- The Australian Digital Health Agency (ADHA) (formerly the NEHTA) is starting to cut through the murky world of pathology, radiology, pharmacy and hospital reporting to offer centralised data on the MyHR which doesn’t consist of just messily cobbled together health summaries from GPs who aren’t being paid well enough to stop and do this job properly.
- The private sector is starting to move rapidly on the mobile opportunity of personal health records and some, such as MediTracker, have cracked the problem of talking to the major patient management systems in a live, and reasonably seamless, manner.
Tuesday, March 21, 2017
We Really Have To Move Slowly And Carefully With Health Record Apps. It Is Not All That Easy!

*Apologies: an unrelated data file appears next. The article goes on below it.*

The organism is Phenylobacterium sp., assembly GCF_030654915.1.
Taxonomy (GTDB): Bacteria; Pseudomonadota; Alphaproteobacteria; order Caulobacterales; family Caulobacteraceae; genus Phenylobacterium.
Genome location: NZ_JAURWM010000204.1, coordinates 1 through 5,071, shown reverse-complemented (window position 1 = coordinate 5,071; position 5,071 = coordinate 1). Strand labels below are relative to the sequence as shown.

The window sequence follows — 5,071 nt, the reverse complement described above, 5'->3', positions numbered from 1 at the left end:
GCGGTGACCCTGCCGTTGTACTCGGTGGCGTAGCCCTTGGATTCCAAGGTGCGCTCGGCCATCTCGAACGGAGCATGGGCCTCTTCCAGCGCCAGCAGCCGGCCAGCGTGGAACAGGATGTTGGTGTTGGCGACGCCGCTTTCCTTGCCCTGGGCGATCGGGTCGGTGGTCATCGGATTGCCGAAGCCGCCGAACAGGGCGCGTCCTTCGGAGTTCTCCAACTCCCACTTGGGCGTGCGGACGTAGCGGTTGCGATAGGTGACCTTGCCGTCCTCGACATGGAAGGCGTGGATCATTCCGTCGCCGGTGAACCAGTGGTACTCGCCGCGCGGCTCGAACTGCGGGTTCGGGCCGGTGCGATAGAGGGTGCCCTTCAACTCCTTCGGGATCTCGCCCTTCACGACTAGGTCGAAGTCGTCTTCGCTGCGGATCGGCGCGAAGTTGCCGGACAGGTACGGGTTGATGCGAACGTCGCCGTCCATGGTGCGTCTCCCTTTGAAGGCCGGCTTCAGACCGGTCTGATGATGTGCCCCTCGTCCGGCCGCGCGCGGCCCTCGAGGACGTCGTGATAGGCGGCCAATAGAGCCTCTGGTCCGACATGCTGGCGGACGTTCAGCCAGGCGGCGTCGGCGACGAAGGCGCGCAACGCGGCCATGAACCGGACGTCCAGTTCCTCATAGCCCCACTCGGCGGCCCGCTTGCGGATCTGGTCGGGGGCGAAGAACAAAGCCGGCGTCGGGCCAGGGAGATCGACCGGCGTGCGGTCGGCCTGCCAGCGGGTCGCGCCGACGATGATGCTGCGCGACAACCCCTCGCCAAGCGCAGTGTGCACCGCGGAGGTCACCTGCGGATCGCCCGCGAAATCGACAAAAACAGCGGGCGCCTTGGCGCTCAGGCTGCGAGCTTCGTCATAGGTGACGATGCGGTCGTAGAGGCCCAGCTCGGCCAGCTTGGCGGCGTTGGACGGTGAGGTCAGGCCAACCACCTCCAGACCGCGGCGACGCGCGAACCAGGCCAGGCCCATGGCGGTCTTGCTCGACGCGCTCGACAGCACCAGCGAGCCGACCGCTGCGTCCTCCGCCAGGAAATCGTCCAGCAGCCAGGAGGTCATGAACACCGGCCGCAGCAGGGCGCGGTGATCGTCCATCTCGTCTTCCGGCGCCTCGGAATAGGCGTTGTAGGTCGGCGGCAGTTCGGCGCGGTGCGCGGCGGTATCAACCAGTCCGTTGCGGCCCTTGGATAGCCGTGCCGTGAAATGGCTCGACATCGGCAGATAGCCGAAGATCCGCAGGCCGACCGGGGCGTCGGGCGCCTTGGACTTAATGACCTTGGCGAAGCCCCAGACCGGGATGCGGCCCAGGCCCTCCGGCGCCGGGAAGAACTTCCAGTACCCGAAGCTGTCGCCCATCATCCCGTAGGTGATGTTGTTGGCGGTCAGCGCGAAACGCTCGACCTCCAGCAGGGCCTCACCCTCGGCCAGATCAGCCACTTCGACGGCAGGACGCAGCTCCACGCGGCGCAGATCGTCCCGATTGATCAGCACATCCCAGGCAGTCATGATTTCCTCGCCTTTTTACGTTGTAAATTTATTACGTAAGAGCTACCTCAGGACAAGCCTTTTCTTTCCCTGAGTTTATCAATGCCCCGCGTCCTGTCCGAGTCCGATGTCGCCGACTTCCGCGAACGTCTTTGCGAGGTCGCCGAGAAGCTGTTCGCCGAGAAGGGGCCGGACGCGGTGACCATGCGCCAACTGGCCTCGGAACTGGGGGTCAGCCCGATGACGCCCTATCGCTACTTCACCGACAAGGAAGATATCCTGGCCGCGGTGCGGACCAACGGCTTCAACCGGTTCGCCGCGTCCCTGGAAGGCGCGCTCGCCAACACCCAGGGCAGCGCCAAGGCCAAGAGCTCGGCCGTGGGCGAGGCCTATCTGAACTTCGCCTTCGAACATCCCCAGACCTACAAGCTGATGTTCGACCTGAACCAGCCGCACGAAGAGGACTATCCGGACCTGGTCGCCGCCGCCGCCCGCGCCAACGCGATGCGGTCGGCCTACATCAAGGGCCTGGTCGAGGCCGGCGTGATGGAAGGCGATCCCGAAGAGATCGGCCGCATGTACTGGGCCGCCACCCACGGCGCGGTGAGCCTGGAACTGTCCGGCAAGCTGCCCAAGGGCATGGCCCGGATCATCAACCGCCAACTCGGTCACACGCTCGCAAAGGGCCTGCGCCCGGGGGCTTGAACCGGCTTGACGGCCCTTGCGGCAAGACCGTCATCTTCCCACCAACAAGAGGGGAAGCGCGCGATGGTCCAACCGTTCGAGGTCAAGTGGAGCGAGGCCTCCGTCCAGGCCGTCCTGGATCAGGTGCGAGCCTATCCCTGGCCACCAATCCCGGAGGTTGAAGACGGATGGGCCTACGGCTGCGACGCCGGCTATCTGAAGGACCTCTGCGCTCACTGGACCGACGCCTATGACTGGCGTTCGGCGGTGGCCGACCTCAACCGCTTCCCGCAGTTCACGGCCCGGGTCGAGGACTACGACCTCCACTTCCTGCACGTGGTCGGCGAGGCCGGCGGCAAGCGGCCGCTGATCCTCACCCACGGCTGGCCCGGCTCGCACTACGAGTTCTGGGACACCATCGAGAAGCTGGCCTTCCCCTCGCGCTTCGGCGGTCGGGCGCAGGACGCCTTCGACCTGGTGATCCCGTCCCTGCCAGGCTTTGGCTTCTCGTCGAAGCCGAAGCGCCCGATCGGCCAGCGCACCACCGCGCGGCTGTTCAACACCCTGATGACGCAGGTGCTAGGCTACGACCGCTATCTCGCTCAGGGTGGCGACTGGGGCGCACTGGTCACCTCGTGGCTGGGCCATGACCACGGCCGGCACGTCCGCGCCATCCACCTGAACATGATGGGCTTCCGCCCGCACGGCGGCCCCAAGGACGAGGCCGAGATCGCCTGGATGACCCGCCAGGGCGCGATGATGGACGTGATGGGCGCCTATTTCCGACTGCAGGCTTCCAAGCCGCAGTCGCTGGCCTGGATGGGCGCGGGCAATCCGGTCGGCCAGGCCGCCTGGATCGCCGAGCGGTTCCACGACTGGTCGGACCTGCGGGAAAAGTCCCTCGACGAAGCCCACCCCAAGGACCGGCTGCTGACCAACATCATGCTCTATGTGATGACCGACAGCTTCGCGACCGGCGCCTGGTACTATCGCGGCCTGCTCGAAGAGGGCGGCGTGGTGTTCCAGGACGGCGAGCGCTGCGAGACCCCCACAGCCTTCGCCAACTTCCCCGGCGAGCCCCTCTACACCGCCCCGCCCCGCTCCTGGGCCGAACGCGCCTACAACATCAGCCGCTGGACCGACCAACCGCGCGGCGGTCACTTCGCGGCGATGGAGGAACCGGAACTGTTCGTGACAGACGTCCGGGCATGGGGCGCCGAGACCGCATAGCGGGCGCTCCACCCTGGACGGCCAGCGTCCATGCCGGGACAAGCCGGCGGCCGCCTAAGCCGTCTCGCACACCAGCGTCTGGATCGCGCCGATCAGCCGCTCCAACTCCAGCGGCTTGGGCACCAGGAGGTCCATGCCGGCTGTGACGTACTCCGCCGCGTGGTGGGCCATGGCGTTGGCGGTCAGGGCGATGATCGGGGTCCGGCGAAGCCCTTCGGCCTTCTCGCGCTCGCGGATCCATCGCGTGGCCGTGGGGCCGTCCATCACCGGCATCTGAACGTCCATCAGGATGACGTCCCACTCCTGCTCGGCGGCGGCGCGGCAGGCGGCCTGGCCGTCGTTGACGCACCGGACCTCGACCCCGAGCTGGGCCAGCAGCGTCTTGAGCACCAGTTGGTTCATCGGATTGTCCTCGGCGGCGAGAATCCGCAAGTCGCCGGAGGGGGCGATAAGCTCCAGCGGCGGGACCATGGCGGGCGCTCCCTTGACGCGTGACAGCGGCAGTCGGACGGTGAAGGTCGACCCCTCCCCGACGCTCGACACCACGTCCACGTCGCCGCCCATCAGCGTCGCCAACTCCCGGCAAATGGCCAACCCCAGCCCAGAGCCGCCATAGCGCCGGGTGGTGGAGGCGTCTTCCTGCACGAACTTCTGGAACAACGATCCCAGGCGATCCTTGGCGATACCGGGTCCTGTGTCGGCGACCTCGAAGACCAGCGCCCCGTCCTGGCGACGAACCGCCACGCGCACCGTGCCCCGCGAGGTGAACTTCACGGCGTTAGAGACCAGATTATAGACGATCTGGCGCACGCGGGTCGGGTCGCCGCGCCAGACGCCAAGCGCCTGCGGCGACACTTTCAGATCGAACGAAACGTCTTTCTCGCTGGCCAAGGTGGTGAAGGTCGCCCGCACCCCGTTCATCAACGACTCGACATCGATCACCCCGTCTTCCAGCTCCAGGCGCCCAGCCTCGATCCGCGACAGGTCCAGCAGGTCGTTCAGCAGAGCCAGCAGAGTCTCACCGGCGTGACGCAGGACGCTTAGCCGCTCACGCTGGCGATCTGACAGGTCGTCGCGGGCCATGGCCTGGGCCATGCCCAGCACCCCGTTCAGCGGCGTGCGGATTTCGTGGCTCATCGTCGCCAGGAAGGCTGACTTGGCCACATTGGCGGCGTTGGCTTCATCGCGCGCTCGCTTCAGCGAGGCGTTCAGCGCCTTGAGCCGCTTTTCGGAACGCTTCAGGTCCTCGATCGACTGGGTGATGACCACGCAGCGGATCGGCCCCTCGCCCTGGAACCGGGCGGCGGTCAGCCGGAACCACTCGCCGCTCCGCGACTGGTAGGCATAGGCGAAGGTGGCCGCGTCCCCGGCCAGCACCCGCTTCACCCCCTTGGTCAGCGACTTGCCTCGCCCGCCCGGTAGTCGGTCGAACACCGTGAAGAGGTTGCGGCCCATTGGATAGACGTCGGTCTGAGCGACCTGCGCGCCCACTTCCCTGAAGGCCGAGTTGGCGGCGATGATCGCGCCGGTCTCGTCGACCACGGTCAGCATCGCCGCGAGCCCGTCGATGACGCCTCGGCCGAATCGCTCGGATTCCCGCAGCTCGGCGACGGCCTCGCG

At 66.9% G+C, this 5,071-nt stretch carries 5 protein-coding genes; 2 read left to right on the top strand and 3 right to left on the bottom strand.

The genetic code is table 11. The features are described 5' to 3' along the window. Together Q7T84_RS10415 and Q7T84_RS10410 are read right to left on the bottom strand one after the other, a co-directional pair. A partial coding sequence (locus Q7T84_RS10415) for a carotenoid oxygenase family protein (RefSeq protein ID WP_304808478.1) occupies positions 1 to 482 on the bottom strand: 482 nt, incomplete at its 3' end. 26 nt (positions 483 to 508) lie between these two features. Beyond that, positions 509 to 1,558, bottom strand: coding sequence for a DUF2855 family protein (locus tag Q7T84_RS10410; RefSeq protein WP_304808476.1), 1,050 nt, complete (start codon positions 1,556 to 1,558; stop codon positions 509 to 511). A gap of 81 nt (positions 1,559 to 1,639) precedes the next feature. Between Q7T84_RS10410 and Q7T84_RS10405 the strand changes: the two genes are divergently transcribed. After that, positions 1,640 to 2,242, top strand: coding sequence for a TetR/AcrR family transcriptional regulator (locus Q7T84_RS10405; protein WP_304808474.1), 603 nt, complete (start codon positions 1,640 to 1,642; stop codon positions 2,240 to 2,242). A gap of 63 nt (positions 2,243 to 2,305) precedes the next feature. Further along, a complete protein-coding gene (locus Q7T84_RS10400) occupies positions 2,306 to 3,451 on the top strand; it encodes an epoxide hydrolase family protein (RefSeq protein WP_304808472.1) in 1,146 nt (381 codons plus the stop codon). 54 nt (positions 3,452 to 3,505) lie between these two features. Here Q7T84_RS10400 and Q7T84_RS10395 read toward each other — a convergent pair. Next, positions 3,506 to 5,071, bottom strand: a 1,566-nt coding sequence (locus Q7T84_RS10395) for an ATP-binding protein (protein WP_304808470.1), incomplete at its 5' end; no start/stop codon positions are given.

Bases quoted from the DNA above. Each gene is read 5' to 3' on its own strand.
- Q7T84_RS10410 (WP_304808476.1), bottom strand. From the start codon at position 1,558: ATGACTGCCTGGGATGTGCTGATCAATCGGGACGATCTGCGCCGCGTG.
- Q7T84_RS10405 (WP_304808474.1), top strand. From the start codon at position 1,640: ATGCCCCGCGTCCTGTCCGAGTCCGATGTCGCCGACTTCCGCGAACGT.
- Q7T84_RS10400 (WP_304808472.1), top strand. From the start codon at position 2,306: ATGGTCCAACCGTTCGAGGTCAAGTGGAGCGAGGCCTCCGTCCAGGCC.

This appeared a few days ago.
16 March, 2017
Posted by Jeremy Knibbs
We’re great ones for predictions at The Medical Republic so here goes a couple of big ones regarding personal electronic health records and GPs.
The My Health Record system (MyHR) is finally going to do some good, but patients carrying around their personal electronic medical records (EMR) isn’t going to look anything like government agencies or doctor groups have been saying it will for a while. That’s probably a relief because no one could quite work out how the MyHR was ever really going to work if neither doctors nor patients had particularly bought into uploading and maintaining the data.
Two things are happening about the MyHR project that should be far more interesting to GPs:
GPs are now faced with the very real prospect of having technology which allows them, their patients, and allied network, to share a mobile patient record that is live and useful, and, most importantly, is not difficult for you or your patient to maintain.